The catalyst for Davis’ decision, the coronavirus pandemic, became an immediate and constant theme in the debate.
Davis criticized Roy’s decision to attend in person, saying it “exemplif[ies] the differences in our ability to lead this community through the pandemic and beyond.”
She further hit Roy for his rhetoric on the pandemic, alleging that he’s called it a hoax. Davis and her proponents point to an interview Roy did with talk radio host Steve Deace wherein he referred to the rampant “fear” spread by the government and media as a hoax.
The San Antonio Express-News ran a story alleging the same “hoax” claim Davis echoed and later had to retract it.
That fear, Roy went on to say, “Is costing lives, economic activity, jobs, [hurting] mental health, and undermining our national security and health of our nation.” Texas’ unemployment ballooned as high as 13 percent after government-mandated closures, but gradually made its way back down below seven percent.
Suicides, already high before the pandemic, have increased even further after the financial crisis and widespread isolation became an inescapable part of life.
Back in March, Roy penned an op-ed titled “Americans Need a Date Certain” in which he stressed the need for “decisive action” and called on the government to “get out of our way.” Roy’s emphasis was placed on the secondary causalties of the lockdown orders and how they, too, must be considered.
Davis then hit Roy for allegedly “contradicting ‘experts’” on positions such as school reopenings. Roy is in favor of allowing schools to resume in-person instruction, while Davis sees the option as unsafe.
Texas’ Department of State Health Services’ (DSHS) database shows a 0.5 percent positive rate among students and staff, as of the end of September. Texas schools have opened at varied times for in-person instruction with some still operating remotely.
The other big topic of the night was law enforcement and police reform. Roy hammered Davis for her support of police department defunding. The issue has flared up over the course of 2020 after the death of George Floyd under the knee of a Minneapolis police officer. Mass protests, some of which progressed into riots, spread across the country demanding reform within America’s police departments.
One example is Austin, part of which lies within the 21st Congressional District. The Austin City Council voted to eliminate or reallocate $150 million from the police department’s budget. That move occurred while the issues stemming from Austin’s homelessness problem have permeated and, reported recently, the city’s murder rate jumped 43 percent.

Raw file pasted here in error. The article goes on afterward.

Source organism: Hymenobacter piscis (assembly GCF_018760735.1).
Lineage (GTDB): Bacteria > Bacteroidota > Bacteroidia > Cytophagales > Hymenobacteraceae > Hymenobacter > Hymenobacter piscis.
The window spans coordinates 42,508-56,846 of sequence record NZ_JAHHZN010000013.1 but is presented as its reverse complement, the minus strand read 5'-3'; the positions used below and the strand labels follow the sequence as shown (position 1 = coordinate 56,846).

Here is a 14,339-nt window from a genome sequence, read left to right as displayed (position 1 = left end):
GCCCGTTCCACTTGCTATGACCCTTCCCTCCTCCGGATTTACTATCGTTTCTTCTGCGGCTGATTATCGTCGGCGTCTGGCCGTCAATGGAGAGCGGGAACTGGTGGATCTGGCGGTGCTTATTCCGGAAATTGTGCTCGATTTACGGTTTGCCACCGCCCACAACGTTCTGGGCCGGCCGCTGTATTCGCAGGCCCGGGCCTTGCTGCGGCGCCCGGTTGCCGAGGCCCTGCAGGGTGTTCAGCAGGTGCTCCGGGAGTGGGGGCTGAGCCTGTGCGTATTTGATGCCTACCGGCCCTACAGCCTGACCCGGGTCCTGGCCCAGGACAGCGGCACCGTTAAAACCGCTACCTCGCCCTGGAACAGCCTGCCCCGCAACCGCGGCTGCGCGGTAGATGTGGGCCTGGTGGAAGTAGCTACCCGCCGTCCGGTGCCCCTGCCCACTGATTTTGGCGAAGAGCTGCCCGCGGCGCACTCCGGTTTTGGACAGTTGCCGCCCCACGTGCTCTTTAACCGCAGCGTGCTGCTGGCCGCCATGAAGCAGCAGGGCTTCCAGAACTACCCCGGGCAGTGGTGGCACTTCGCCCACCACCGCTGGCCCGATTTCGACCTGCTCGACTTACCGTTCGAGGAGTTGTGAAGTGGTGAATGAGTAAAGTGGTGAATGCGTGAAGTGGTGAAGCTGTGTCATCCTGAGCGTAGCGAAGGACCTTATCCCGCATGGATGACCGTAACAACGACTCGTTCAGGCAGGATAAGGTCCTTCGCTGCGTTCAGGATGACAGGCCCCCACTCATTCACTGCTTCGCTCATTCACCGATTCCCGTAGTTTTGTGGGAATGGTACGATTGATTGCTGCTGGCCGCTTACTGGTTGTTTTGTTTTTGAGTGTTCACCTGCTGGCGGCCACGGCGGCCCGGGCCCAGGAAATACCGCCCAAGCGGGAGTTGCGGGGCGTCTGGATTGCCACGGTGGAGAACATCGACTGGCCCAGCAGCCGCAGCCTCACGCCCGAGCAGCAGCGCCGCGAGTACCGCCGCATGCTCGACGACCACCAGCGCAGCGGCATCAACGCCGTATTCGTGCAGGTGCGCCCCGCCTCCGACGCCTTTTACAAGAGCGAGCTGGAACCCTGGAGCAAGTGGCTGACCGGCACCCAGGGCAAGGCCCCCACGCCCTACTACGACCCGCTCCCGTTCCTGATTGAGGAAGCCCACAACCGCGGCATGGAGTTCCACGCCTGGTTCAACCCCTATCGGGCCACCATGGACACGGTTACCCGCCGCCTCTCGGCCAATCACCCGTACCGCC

Davis maintains that reforms need to be made. “We can make sure our police have the resources they need, but we can also recategorize and decriminalize certain behaviors, [and] provide resources to our community so they can deal with drug abuse, mental health, and homelessness outside the criminal justice system.”
Just before the debate, President Trump tweeted that he had ordered the abandonment of next-stage coronavirus relief legislation discussions with congressional Democrats.
Asked about this, Roy focused first on further enabling relief for America’s small businesses — something he has focused on more than almost any other congressional member when, back in May, his bill to reform and retool the Paycheck Protection Program (PPP) passed nearly unanimously. He then hit Democrats for “playing politics with a $2 trillion bill full of goodies.”
Davis responded by asserting the virus must be curtailed before businesses can reopen and students go back to school. She further added that the $1,200 stimulus checks “are keeping families afloat right now” and should be reallotted.
She also accused Roy of voting against an extension of PPP money which was part of the $3.4 trillion phase IV bill House Democrats passed. He countered by saying the vote was against the omnibus-like bill that included, among other things, $1.13 trillion in funding to bail out local and state governments — many of which are flush with debt.